I want to let you in on a little secret. I’m not Paleo. (Cue the shrill screams).
Way back, when I first begun working on We Love Paleo with our Director Caroleen, I thought that my biggest problem was going to be my dietary status. I couldn’t give up the opportunity to work on the film, nor the chance to scoff another donut. So I figured, something had to give if I was to work in a foreign world of tight bods and tasty meat juices. How could I contribute something to this team, other than my dedicated producing skills, and fit in?
It turns out that, while yes, the majority of our cast and crew is in fact Paleo, something could be gained from being the outsider of the group. Perhaps I could take advantage of this perspective and use it to make our case bigger and better…
You get a lot of this ‘criticism’ stuff when producing a feature film, especially when it’s the director’s first feature film, and even more so when you tell people, investors included, that a good portion of the funds are to be crowd funded. But add in the term ‘Documentary’, and the subject ‘Health’, and all manners are thrown out the window.
Believe it or not, overcoming the ‘funding’ obstacle may not have been the hardest challenge in producing We Love Paleo. It was the undeniable criticism of what our team stood for, that was the more sensitive issue to work around. Being able to support, justify, and represent your own film is essential, so as a non-Paleo, and member of the general SAD-eating public, I found myself in a strange dilemma: what if people find out? It turns out, that this was an unfounded worry, as I was able to embody the typical audience member, the outsider to paleo, intrigued by what they saw, and spurred on to find out more.
Problem is, opinions are as populous as 2 cent coins, and in today’s digital day and age, the web is littered with easily available comments and criticisms on just about anything. As with any way of living, dieting, thinking, or behaving, everyone has a different way to do it, and in producing We Love Paleo, we knew that this would be an undeniable issue. The Paleo diet is not brand new. Actually, it’s tens of thousands of years old, but the movement as we see it today is still shiny enough to get people talking. In fact, the Paleo diet has been covered by Time magazine, The Telegraph UK, Scientific American, The Chicago Tribune, The Washington Post, Wall Street Journal, and countless other online and print publications. So it’s no surprise that for the huge number of supporters there are of the Paleo diet, there are just as many critics, meaning that our team has to deal with criticism on a daily basis.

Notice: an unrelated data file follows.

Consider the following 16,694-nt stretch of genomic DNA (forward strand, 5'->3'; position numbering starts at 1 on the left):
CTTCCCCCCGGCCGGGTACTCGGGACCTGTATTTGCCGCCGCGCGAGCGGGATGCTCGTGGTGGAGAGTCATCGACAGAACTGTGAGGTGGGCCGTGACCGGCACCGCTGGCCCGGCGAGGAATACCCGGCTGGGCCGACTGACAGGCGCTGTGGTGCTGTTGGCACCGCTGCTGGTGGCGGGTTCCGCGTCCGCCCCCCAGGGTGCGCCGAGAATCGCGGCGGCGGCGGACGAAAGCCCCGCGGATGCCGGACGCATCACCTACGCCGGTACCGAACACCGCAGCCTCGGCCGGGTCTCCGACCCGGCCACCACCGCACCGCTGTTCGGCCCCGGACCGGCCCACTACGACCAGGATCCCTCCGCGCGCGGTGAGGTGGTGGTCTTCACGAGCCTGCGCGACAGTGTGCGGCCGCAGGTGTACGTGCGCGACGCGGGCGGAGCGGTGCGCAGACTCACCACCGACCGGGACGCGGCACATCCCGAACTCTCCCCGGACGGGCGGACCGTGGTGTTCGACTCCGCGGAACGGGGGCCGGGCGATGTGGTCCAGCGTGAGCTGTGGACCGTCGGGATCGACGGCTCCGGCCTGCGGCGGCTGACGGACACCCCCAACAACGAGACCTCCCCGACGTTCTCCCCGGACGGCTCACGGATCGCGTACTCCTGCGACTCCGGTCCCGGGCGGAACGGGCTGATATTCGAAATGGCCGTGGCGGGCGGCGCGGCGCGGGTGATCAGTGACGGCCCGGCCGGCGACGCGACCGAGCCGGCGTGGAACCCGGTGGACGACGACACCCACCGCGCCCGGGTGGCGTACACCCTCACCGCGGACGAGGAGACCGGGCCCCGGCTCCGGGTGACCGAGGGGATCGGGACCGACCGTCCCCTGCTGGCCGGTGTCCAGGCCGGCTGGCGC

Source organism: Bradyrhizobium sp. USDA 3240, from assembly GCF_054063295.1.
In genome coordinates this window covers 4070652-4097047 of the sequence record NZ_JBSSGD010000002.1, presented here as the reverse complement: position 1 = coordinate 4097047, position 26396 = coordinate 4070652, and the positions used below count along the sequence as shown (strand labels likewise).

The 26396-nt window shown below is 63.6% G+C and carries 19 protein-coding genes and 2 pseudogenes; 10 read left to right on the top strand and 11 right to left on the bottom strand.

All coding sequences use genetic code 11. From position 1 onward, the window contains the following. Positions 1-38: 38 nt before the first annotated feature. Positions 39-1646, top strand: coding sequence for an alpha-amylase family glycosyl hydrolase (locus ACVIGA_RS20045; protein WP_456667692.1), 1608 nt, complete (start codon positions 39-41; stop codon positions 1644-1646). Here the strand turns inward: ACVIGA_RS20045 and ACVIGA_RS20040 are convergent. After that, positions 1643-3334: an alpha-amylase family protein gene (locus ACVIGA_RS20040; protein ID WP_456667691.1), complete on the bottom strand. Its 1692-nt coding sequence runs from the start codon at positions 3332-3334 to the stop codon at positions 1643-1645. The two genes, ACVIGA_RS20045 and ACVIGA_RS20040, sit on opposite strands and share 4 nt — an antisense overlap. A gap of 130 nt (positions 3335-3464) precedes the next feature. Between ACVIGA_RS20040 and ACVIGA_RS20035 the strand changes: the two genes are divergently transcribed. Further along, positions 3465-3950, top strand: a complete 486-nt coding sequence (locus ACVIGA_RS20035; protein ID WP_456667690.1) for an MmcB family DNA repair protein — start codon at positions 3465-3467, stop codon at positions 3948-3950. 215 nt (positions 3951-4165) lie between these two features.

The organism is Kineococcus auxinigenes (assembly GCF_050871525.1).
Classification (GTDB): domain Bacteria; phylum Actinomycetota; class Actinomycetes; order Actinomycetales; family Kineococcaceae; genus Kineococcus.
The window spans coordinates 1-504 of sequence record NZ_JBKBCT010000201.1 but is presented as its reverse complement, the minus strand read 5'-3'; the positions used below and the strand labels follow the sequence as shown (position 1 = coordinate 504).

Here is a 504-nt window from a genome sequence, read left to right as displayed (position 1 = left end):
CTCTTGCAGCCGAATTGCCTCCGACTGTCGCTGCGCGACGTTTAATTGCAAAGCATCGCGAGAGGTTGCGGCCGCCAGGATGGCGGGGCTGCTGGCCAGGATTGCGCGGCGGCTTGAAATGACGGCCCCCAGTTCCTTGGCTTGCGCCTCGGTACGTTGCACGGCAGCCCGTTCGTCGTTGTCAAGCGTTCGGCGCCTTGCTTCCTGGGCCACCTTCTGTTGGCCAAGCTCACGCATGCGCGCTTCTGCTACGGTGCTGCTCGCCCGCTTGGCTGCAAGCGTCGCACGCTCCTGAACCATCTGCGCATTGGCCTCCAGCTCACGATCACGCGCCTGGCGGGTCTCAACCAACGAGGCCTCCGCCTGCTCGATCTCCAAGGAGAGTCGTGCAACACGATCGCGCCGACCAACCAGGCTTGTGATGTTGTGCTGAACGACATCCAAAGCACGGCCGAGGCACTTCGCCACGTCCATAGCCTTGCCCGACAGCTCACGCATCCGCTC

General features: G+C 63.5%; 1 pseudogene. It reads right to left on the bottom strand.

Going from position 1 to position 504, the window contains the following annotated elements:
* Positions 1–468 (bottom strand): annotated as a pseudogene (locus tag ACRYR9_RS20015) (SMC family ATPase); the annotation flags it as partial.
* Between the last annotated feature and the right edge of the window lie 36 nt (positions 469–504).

The Paleo lifestyle is not a religion, and we want people to think for themselves. It is infinitely more effective in the long run to make people aware of the health dangers that exist in modern life, rather than to force them to fit in a box of what is ‘right’ and ‘wrong’. Have you ever gone to the doctor about an ailment, and left feeling less sure about your diagnosis than when you entered? Everyone’s body is different, and what works for some, may not work for all. Evidently, through the medium of film, We Love Paleo succeeds in spreading our message of healthy eating and living to the masses. But more importantly, it is the individual, who thinks for him/herself, understands our message, weighs up the options, and reassess his/her lifestyle, eating habits, and routines that makes the difference. This is what Paleo thrives on, and the reason why today, it is so popular and talked about.
Sigourney (aka Ziggy)